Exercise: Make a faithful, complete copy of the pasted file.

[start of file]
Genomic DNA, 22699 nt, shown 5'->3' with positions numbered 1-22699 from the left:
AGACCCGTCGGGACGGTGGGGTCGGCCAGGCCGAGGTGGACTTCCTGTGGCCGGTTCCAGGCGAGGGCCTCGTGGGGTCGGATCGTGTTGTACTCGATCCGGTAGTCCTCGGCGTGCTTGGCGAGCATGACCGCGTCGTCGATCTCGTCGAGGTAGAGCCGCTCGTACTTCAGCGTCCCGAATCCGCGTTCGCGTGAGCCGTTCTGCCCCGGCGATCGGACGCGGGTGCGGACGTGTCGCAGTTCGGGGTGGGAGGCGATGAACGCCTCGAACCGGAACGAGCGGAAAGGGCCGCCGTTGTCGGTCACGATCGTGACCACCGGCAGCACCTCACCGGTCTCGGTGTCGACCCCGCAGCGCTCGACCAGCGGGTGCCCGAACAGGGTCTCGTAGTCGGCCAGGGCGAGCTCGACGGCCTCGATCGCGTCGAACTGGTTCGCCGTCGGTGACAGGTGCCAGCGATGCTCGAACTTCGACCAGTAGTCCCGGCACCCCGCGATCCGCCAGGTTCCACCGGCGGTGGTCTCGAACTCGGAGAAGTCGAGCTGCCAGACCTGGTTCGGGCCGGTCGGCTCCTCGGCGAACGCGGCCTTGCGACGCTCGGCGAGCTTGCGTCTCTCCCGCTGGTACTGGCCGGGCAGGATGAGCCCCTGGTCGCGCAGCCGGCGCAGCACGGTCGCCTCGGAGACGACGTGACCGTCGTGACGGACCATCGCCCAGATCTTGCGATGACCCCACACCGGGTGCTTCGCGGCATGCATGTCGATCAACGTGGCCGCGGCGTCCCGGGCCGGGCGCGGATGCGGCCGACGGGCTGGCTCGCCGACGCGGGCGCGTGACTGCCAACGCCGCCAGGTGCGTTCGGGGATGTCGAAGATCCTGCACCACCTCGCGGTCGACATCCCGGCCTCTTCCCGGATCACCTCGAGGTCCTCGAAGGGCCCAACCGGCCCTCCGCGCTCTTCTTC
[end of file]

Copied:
Genomic DNA, 22699 nt, shown 5'->3' with positions numbered 1-22699 from the left:
AGACCCGTCGGGACGGTGGGGTCGGCCAGGCCGAGGTGGACTTCCTGTGGCCGGTTCCAGGCGAGGGCCTCGTGGGGTCGGATCGTGTTGTACTCGATCCGGTAGTCCTCGGCGTGCTTGGCGAGCATGACCGCGTCGTCGATCTCGTCGAGGTAGAGCCGCTCGTACTTCAGCGTCCCGAATCCGCGTTCGCGTGAGCCGTTCTGCCCCGGCGATCGGACGCGGGTGCGGACGTGTCGCAGTTCGGGGTGGGAGGCGATGAACGCCTCGAACCGGAACGAGCGGAAAGGGCCGCCGTTGTCGGTCACGATCGTGACCACCGGCAGCACCTCACCGGTCTCGGTGTCGACCCCGCAGCGCTCGACCAGCGGGTGCCCGAACAGGGTCTCGTAGTCGGCCAGGGCGAGCTCGACGGCCTCGATCGCGTCGAACTGGTTCGCCGTCGGTGACAGGTGCCAGCGATGCTCGAACTTCGACCAGTAGTCCCGGCACCCCGCGATCCGCCAGGTTCCACCGGCGGTGGTCTCGAACTCGGAGAAGTCGAGCTGCCAGACCTGGTTCGGGCCGGTCGGCTCCTCGGCGAACGCGGCCTTGCGACGCTCGGCGAGCTTGCGTCTCTCCCGCTGGTACTGGCCGGGCAGGATGAGCCCCTGGTCGCGCAGCCGGCGCAGCACGGTCGCCTCGGAGACGACGTGACCGTCGTGACGGACCATCGCCCAGATCTTGCGATGACCCCACACCGGGTGCTTCGCGGCATGCATGTCGATCAACGTGGCCGCGGCGTCCCGGGCCGGGCGCGGATGCGGCCGACGGGCTGGCTCGCCGACGCGGGCGCGTGACTGCCAACGCCGCCAGGTGCGTTCGGGGATGTCGAAGATCCTGCACCACCTCGCGGTCGACATCCCGGCCTCTTCCCGGATCACCTCGAGGTCCTCGAAGGGCCCAACCGGCCCTCCGCGCTCTTCTTC